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review 2014-04-08 16:25
A 3 Dimensional story featuring a Multicultural set of characters
Farsighted (Farsighted 1) - Emlyn Chand

Actual score 4.5

 

Every once in a while, I buy tons of books with particular themes. A handful featuring Latino/a protagonists. 4 or so featuring Black main characters. This was part of the fleet i bought including disabled lead protagonists.

 

If I'm to be honest, this sat on my shelf for a few months. I'm always afraid of how authors will portray disabilities in books. Usually it find fall under the trope where somehow the disability can be "fixed" and the protagonist will live out the rest of their days able bodied. So soooo happy this wasn't one of them!

 

The story follows Alex Kosmitoras, an unpopular misfit, who just wants to be normal. It's hard being normal when every chance you get, there's a run in with the school bully, your parents don't have the money to buy you the things you need and oh yea how could I forget, you're BLIND. Fill in the blanks there's a chance you might just be psychic and you're in for some crazy things to happen.

 

At first, I thought that I would feel sorry for Alex. He was born blind and has never had the privilege of ever seeing things. I thought this would be a story highlighting what some people see as disadvantages that come along with having a disability. Alex however, made me forget sometimes that he had a disability. He was written multi faceted, engaging, charming and just about as snarky as any other teenage boy in a YA novel. Yea, he did certain things much different, but he really made his disability work for him. He wasn't moping around being sad about being blind. He had typical thoughts of teenage boy. He strived to do well in school, he wanted to make friends and he fantasized about having a girlfriend. Doesn't get any much normal than that.

 

So where does the paranormal element come in? Glad you would ask!

Alex is one of many who have psychic abilities. His power? He can see the present and possibly the future. I'm sure his abilities grow in the series as they seemed to grow in this book and it was interesting how this power played out in this particular book. He sees visions how he's always seem them. They're not clear images but they are very real and could possibly happen. I don't think this is the most unique ability but in this particular book, "The Gifted" as they're called, seem to have abilities that are based on the mind. That was really interesting. I loved how it worked in this book.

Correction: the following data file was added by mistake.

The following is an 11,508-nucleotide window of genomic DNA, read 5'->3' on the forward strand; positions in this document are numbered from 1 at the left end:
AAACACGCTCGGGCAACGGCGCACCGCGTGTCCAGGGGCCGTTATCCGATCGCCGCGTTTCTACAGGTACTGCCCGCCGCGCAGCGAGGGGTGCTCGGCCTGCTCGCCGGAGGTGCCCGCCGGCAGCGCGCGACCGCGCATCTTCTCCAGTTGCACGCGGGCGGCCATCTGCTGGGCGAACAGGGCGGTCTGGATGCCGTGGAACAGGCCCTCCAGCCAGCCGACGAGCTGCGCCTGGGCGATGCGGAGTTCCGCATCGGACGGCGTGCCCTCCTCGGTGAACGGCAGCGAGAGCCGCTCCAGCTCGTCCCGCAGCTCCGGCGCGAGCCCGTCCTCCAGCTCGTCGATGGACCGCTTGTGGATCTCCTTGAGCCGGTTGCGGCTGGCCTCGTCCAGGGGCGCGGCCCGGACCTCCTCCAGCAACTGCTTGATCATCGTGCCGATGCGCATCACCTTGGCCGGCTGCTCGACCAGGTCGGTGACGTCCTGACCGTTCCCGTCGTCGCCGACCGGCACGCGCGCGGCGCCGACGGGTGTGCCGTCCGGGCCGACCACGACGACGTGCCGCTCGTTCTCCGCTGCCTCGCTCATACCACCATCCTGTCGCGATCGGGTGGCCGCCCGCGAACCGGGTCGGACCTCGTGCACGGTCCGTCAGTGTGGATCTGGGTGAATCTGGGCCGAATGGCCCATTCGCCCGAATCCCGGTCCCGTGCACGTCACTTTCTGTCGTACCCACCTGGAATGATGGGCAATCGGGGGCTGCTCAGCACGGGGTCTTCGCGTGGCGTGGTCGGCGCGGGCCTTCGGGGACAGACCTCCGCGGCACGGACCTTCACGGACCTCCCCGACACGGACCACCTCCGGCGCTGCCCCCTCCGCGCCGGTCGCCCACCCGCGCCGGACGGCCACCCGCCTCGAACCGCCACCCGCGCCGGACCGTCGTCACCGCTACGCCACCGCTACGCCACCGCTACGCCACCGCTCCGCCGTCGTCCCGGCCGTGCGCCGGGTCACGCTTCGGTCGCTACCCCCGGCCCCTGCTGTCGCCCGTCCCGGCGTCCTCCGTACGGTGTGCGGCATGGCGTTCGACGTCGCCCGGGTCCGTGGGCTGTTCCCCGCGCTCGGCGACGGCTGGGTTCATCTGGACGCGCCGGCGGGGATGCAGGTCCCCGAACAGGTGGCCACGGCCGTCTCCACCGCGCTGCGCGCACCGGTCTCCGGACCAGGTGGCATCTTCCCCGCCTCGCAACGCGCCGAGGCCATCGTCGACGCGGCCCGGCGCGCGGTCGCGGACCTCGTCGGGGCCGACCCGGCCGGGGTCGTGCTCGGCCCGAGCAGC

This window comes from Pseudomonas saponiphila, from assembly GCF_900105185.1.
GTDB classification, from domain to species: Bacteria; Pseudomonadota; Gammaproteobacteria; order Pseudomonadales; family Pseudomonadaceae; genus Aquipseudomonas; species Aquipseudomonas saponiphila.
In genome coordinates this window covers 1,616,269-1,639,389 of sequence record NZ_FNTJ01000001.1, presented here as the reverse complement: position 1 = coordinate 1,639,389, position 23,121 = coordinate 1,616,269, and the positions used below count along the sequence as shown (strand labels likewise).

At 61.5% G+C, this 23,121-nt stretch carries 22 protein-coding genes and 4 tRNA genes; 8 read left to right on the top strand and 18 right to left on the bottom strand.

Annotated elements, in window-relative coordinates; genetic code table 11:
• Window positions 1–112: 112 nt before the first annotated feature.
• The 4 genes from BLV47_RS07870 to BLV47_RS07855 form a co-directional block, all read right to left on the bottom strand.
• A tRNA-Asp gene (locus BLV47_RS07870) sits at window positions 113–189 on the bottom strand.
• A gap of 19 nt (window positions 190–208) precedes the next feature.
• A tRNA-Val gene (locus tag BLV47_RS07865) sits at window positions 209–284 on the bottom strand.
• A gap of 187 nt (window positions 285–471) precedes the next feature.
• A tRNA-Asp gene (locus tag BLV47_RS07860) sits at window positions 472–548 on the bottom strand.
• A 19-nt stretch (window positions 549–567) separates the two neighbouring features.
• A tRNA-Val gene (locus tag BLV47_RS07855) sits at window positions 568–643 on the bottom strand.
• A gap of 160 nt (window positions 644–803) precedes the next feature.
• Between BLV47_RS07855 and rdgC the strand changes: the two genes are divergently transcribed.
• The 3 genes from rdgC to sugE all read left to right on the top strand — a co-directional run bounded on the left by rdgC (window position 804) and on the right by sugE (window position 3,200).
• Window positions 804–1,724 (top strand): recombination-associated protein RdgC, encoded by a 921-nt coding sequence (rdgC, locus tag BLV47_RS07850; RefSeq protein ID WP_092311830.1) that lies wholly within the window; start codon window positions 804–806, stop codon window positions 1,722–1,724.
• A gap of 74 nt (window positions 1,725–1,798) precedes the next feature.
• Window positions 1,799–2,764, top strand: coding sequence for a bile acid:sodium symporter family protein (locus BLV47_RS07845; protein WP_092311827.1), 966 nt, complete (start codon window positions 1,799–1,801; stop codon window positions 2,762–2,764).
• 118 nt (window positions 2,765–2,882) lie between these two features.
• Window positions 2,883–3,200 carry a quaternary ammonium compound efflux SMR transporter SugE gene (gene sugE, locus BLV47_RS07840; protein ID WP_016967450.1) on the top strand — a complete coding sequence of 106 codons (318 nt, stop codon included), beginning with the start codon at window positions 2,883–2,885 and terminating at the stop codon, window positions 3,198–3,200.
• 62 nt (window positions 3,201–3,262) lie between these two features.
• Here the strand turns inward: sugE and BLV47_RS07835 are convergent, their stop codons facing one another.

The plot centered around Alex "seeing" one of his friends die by the hands of a crazy person. He must somehow use his abilities to figure out whether it's a future that is going to happen anyways or one that can be prevented. I enjoyed seeing Alex gradually coming into his abilities. Sometimes the lead protagonist get "gets" it and those are the ones i relate less to. The world of psychics seemed very real in this book and It was really nice to see a disabled character written as clever. He figured most things out on his own and when he couldn't he had help from the people that supported him. He had two very present parents, and that's what's missing a lot on YA novels. The parents are just non-existent but here were Alex's parents seeing him through this war with his abilities. I think I appreciated that aspect of it the most!

 

When it came to the side characters in the book, I was pleased to know that both of his friends were Women of Color. Simmi was Indian and Shapri appeared in my mind as African American. Since Alex is blind, he can't really explain what they look like but there are clues that link to this. Simmi constantly mentioned things in her culture, she spoke with a singsong accent(Indian women tend to) and she didn't eat meat. Shapri talked with a slight Southern accent, She moved to Grandon because her family was affected by Katrina and she had sharpness that was undeniably "Sista"like. This fact made me really happy because all three main characters came from marginalized groups. Oh and i think Simmi is plus sized!Happy-Happy, Joy-Joy!!!

 

Nothing about the diverse set of characters the author chose to write about seemed forced or fake. It was a genuine story featuring a multicultural set of people. This is the kind of book I always ask for, but writers never seem to listen to my silent pleas. If there are characters that aren't white, it's usually one out of like 5. The fact that the 3 main characters are from marginalized groups makes me feel stupid for not picking up a little sooner.

 

My only complaint was I would have liked to know more about the history of "The Gifted Ones".

 

I really loved the title and the cover made it easy to see Alex as handsome. I'm not sure if he really looks like that but that's how I envisioned him. The guy on the cover "appears"to be blind and has brown skin like most people of Greek ancestry(if you couldn't tell by his last name). I also liked how he described people by their scents since he couldn't physically describe them. So many descriptions are based on looks that we forget that we have 4 other useful senses.

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